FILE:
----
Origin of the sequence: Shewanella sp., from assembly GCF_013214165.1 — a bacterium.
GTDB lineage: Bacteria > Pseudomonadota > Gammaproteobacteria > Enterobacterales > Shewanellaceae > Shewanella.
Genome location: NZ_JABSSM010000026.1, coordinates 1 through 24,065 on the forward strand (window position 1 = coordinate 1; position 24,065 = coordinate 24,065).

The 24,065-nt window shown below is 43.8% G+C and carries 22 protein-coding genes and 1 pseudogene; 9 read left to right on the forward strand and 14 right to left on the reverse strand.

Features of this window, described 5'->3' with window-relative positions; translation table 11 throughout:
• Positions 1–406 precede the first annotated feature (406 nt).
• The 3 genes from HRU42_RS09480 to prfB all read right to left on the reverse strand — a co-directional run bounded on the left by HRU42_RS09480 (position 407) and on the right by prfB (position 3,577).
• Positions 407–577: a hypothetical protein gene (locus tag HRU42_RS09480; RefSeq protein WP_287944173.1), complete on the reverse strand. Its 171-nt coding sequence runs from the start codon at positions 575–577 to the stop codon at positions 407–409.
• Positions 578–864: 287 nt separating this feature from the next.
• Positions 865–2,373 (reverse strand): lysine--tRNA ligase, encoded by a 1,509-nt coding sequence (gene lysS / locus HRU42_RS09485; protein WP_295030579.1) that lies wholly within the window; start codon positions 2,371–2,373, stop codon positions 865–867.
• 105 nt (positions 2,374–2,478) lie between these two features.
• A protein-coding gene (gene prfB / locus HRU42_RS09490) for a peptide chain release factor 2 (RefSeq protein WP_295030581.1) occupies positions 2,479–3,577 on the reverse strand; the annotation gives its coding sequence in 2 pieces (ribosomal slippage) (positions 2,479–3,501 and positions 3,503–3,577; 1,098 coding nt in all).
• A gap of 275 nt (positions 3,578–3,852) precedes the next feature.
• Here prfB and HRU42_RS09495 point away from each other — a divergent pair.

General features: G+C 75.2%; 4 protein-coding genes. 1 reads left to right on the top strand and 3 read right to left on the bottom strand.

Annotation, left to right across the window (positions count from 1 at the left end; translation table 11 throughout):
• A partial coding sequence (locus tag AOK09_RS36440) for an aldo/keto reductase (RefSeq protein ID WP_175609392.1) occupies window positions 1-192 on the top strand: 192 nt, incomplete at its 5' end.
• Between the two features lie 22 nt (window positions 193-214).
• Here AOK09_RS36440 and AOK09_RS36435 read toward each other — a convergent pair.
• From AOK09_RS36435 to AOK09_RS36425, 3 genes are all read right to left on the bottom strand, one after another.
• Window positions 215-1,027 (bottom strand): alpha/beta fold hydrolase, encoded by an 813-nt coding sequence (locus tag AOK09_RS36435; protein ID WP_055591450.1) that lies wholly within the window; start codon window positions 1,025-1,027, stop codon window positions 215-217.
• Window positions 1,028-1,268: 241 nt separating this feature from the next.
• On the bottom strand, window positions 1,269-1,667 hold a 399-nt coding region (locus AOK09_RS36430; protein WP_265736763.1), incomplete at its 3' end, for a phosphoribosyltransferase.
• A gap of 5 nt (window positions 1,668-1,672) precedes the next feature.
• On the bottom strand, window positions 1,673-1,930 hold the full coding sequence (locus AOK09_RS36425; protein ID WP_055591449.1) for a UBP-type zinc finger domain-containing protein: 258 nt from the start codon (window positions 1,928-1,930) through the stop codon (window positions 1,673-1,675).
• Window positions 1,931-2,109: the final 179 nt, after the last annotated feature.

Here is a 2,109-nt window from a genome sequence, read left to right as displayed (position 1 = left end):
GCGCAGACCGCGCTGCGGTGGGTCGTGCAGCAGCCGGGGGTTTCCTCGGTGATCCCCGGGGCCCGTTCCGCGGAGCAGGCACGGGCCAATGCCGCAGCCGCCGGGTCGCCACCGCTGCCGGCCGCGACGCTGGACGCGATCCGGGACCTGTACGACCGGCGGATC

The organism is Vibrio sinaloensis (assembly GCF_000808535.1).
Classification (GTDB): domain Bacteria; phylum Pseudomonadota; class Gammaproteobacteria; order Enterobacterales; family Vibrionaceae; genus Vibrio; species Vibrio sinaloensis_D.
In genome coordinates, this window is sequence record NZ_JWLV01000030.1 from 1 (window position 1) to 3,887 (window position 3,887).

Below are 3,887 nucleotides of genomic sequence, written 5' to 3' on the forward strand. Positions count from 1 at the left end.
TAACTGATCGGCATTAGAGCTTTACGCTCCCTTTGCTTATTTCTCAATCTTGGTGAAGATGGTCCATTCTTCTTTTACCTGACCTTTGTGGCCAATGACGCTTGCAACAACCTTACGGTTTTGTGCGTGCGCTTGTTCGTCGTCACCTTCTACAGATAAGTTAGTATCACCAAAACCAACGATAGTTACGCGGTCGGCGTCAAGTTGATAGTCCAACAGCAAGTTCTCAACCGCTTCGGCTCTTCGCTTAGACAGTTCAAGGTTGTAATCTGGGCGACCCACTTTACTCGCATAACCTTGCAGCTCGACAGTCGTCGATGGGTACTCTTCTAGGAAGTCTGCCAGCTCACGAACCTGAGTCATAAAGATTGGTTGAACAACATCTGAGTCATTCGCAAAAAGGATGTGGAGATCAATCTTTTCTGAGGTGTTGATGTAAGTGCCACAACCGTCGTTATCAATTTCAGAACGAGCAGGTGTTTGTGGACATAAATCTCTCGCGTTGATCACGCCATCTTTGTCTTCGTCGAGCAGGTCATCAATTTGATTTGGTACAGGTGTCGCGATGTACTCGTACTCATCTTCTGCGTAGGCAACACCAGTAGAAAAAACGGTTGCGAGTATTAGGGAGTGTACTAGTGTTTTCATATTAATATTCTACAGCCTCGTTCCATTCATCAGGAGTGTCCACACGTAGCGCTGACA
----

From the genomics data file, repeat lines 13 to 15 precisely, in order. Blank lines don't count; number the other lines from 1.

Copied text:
• A gap of 275 nt (positions 3,578–3,852) precedes the next feature.
• Here prfB and HRU42_RS09495 point away from each other — a divergent pair.

General features: G+C 75.2%; 4 protein-coding genes. 1 reads left to right on the top strand and 3 read right to left on the bottom strand.